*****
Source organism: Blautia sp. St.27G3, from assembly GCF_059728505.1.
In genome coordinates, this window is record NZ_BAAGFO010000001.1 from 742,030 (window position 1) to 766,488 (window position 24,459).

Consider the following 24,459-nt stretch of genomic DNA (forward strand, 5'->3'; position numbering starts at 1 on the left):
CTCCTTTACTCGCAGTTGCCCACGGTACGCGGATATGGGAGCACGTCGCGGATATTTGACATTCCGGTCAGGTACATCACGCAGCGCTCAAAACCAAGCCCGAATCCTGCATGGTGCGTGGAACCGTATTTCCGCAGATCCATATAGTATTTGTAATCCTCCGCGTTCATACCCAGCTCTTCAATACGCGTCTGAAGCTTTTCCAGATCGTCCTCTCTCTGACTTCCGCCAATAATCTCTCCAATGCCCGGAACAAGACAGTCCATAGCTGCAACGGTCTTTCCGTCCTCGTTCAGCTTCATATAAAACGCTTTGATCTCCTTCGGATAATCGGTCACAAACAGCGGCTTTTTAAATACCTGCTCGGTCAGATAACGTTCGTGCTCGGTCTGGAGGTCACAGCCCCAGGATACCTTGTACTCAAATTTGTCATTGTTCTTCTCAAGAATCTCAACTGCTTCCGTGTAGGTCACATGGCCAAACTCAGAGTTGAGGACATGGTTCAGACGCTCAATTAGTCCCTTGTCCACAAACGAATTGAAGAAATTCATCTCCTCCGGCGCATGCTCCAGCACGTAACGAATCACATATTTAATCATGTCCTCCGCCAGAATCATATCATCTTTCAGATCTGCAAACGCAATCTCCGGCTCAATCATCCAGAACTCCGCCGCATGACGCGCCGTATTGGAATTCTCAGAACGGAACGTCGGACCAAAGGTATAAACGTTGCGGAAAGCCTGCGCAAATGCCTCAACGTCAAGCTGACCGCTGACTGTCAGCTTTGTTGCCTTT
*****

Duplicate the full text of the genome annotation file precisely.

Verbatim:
Source organism: Blautia sp. St.27G3, from assembly GCF_059728505.1.
In genome coordinates, this window is record NZ_BAAGFO010000001.1 from 742,030 (window position 1) to 766,488 (window position 24,459).

Consider the following 24,459-nt stretch of genomic DNA (forward strand, 5'->3'; position numbering starts at 1 on the left):
CTCCTTTACTCGCAGTTGCCCACGGTACGCGGATATGGGAGCACGTCGCGGATATTTGACATTCCGGTCAGGTACATCACGCAGCGCTCAAAACCAAGCCCGAATCCTGCATGGTGCGTGGAACCGTATTTCCGCAGATCCATATAGTATTTGTAATCCTCCGCGTTCATACCCAGCTCTTCAATACGCGTCTGAAGCTTTTCCAGATCGTCCTCTCTCTGACTTCCGCCAATAATCTCTCCAATGCCCGGAACAAGACAGTCCATAGCTGCAACGGTCTTTCCGTCCTCGTTCAGCTTCATATAAAACGCTTTGATCTCCTTCGGATAATCGGTCACAAACAGCGGCTTTTTAAATACCTGCTCGGTCAGATAACGTTCGTGCTCGGTCTGGAGGTCACAGCCCCAGGATACCTTGTACTCAAATTTGTCATTGTTCTTCTCAAGAATCTCAACTGCTTCCGTGTAGGTCACATGGCCAAACTCAGAGTTGAGGACATGGTTCAGACGCTCAATTAGTCCCTTGTCCACAAACGAATTGAAGAAATTCATCTCCTCCGGCGCATGCTCCAGCACGTAACGAATCACATATTTAATCATGTCCTCCGCCAGAATCATATCATCTTTCAGATCTGCAAACGCAATCTCCGGCTCAATCATCCAGAACTCCGCCGCATGACGCGCCGTATTGGAATTCTCAGAACGGAACGTCGGACCAAAGGTATAAACGTTGCGGAAAGCCTGCGCAAATGCCTCAACGTCAAGCTGACCGCTGACTGTCAGCTTTGTTGCCTTT